I was already on board for this, but the fact that they’ve got Brian Blessed to narrate it is the icing on the cake.
Hopefully this means a resurgence of the toys too. I miss seeing shelves full of those little cars sometimes.
I was surprised when I checked in a toy shop recently and they didn’t have them. I thought they were still around.
They reappeared in a few shops recently with Star Wars liscensing but otherwise nothing for at least a decade. I had heard something about Heath and Safety being the reason for the disappearance but chalked that up bs.
I don’t know about health and safety, but I remember my younger brother managed to knacker at least one VHS player by stuffing Micro Machines through the loading slot.
I think they just went out of fashion . I bought my son a job lot off eBay, as well as the big van that unfolds to make a city. He loved them.
The white van? That always looked cool. We had one a bit like that but smaller, that folded up into a toolbox.
Yup, ours is black, but same one.
Can’t work out how to embed the image…
Sonic Forces gameplay, Green Hill Zone:
It’s weird to me how the art style of the early Sonic games just doesn’t translate to 3D, but they keep persisting with it. There are some great-looking new Sonic levels from the 3D era, but trying to wrap the 16-bit style around 3D graphics feels like a halfway house that just doesn’t work for me.
Sonic Mania is the one getting my money this year.
I don’t think I’ve seen / heard anything to do with Sonic Forces. I’ll probably end up getting it (as I’m a sucker for 2D Sonic) but this doesn’t look like essential playing. Like you Dave I’m all about Sonic Mania in 2017 - it’s a day one purchase for me.
One of my friends is a fanatical Elite player (and has been since it was on the… was it the Amiga or the Beeb? ) and has just forwarded me this:
In the vast simulated galaxy of Elite: Dangerous, a years-old mystery concerning an unknown region of space called the Formidine Rift was poised to take a dramatic leap forward on Saturday. An NPC going by the name of Salomé was preparing for a frantic, fast return to the main inhabited core worlds with information that would advance the mystery’s plot. Elite players could choose to try to escort Salomé to safety, or could try to gun her down.
The event was organized in part by science fiction author Drew Wagar, who has written one of the official Elite: Dangerous tie-in novels. Wagar—with some assistance from Frontier Developments to make the magic happen—would be controlling Salomé’s ship as she made her mad dash back to the core worlds; the result of the run would be featured in Wagar’s upcoming Elite novel. If Salomé lived and delivered her message, that’s what he’d write in the book. If she died, the book would be written to reflect that, immortalizing the player character who did the killing.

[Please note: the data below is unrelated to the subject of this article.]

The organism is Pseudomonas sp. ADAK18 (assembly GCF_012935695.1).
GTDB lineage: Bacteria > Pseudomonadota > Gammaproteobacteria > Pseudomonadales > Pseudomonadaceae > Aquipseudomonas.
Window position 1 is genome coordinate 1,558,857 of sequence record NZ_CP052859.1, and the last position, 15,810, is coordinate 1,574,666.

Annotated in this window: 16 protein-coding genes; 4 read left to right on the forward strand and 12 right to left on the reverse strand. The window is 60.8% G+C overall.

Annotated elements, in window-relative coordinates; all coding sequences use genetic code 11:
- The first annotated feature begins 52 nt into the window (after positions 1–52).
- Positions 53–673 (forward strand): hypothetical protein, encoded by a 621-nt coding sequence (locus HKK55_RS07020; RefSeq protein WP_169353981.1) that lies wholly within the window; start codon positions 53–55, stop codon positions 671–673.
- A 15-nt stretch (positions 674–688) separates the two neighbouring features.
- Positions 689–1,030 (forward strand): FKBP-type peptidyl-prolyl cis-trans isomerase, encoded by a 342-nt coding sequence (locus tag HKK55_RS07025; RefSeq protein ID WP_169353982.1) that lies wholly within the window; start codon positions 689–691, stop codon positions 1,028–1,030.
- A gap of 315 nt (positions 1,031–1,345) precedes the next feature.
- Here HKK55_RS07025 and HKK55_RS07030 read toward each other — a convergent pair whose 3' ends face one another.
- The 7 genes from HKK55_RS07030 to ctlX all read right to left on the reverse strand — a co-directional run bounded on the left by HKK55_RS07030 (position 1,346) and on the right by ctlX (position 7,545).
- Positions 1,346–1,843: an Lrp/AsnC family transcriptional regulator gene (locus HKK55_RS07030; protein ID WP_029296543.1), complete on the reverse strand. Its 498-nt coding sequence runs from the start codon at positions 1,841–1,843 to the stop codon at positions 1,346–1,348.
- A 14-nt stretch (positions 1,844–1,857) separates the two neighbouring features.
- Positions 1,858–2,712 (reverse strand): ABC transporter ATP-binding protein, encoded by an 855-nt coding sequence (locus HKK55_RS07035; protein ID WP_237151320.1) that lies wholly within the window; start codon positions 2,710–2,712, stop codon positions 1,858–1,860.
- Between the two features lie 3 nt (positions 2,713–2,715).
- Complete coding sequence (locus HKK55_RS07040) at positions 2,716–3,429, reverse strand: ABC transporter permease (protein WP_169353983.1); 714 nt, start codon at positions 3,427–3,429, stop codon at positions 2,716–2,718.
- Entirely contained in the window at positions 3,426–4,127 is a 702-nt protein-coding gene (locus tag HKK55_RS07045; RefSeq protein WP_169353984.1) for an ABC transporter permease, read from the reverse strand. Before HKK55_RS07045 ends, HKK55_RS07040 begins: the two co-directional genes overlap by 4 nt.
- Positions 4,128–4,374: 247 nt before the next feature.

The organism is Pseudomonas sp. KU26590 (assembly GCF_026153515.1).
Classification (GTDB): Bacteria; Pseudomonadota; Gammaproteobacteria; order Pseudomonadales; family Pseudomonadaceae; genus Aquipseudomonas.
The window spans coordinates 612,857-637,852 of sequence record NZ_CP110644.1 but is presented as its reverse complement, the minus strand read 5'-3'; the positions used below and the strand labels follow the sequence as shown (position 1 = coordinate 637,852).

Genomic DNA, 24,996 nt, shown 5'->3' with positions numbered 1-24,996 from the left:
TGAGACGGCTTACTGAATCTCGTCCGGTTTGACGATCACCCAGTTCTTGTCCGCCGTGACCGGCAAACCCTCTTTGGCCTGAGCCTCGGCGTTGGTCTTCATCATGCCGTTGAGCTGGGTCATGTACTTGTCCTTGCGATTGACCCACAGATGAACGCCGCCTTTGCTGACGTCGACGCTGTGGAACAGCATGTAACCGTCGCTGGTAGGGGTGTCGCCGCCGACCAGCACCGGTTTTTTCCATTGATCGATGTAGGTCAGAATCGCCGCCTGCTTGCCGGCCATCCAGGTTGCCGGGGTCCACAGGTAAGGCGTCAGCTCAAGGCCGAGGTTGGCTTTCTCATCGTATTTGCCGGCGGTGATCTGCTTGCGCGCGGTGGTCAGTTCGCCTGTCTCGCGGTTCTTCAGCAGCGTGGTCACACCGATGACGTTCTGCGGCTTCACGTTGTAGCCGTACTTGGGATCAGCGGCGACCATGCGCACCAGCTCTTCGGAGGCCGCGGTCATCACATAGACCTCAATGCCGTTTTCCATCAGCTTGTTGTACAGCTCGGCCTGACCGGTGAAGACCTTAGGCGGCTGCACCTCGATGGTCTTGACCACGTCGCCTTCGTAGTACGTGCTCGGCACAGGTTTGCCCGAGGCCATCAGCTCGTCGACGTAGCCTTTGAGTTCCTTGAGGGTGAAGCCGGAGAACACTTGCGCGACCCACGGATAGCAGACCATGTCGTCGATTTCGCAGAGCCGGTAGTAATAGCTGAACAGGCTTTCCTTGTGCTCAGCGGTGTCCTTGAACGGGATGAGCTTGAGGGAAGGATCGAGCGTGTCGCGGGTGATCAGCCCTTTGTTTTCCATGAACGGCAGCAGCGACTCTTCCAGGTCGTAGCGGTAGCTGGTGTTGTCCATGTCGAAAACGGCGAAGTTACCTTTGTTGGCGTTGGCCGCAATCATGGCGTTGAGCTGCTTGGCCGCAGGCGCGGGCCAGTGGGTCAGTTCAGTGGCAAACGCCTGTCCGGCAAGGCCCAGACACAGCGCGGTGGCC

The stage seemed set for an exciting afternoon of hunting Salomé online, tracking her whereabouts, and participating in some fun player vs. player combat. There were some other “VIPs” flying with Salomé with their own messages to deliver, but Salomé herself was where all the player interest lay.
And then things started to get…odd.
(Read the whole thing for what “odd” means!)
This is so cool. I really admire the concept and the storytelling ambition.
This is how I always dreamed multi-player games should work, years before on-line gaming like this even existed.
Elite started on the BBC Micro, we used to be able to play it in school at lunch time ‘computer club’.
I think that helped its appeal as not only was a great game for the time it was just about the only decent game on that platform and millions of kids had them in school.
For those non-Brits who may have no idea what the BBC Micro was:
We had one at our primary school. Many happy hours were spent on Granny’s Garden.
I had a BBC Micro in one of my primary school classrooms as well!
And it was probably still better than the computers being sold in that year
It was certainly a change. The class that had it was in a bigger, better funded school that I moved to from an underfunded RAF school with barely any students. And yet the RAF school had, what I think must have been an Acorn Archimedes, with the Crystal Rainforest (a 16 bit edutainment game). So it was quite a culture shock to go from that (which felt pretty primitive compared to the PC games I had at home even at the time) to this BBC Micro that did Ceefax graphics.
Yeah not the most advanced school there Martin, I left school in 1989 and they’d already upgraded to Archimides.
I’m coming across as incredibly snooty about it (which I am) but to be fair, a lot of the kids in the class were pretty taken with it.
To be honest I don’t think it’s snooty when your hardware is 7-8 years behind what I had in a state comp in a not very wealthy area of the country.